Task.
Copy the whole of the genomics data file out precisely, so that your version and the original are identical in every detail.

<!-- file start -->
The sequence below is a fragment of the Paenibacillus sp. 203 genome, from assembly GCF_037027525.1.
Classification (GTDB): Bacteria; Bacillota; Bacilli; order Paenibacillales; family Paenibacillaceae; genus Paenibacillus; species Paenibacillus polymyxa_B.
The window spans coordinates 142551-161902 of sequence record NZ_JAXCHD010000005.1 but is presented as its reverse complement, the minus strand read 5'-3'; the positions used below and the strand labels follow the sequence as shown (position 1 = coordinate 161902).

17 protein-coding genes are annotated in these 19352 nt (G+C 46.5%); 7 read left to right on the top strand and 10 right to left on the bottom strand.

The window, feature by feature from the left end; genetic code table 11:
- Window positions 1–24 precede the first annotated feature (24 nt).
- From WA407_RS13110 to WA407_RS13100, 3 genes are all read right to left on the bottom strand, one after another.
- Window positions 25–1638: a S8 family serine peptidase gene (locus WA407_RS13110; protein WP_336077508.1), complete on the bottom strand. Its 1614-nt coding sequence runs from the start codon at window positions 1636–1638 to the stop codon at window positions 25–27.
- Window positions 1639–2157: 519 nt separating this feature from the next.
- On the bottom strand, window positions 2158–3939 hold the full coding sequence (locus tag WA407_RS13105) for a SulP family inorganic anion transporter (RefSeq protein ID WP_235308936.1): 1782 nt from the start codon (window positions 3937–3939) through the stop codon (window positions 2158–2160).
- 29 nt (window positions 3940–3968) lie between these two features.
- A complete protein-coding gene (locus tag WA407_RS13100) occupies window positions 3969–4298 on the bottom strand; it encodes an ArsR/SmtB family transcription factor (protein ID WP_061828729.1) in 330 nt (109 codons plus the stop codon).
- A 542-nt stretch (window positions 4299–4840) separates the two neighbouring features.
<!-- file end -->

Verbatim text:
The sequence below is a fragment of the Paenibacillus sp. 203 genome, from assembly GCF_037027525.1.
Classification (GTDB): Bacteria; Bacillota; Bacilli; order Paenibacillales; family Paenibacillaceae; genus Paenibacillus; species Paenibacillus polymyxa_B.
The window spans coordinates 142551-161902 of sequence record NZ_JAXCHD010000005.1 but is presented as its reverse complement, the minus strand read 5'-3'; the positions used below and the strand labels follow the sequence as shown (position 1 = coordinate 161902).

17 protein-coding genes are annotated in these 19352 nt (G+C 46.5%); 7 read left to right on the top strand and 10 right to left on the bottom strand.

The window, feature by feature from the left end; genetic code table 11:
- Window positions 1–24 precede the first annotated feature (24 nt).
- From WA407_RS13110 to WA407_RS13100, 3 genes are all read right to left on the bottom strand, one after another.
- Window positions 25–1638: a S8 family serine peptidase gene (locus WA407_RS13110; protein WP_336077508.1), complete on the bottom strand. Its 1614-nt coding sequence runs from the start codon at window positions 1636–1638 to the stop codon at window positions 25–27.
- Window positions 1639–2157: 519 nt separating this feature from the next.
- On the bottom strand, window positions 2158–3939 hold the full coding sequence (locus tag WA407_RS13105) for a SulP family inorganic anion transporter (RefSeq protein ID WP_235308936.1): 1782 nt from the start codon (window positions 3937–3939) through the stop codon (window positions 2158–2160).
- 29 nt (window positions 3940–3968) lie between these two features.
- A complete protein-coding gene (locus tag WA407_RS13100) occupies window positions 3969–4298 on the bottom strand; it encodes an ArsR/SmtB family transcription factor (protein ID WP_061828729.1) in 330 nt (109 codons plus the stop codon).
- A 542-nt stretch (window positions 4299–4840) separates the two neighbouring features.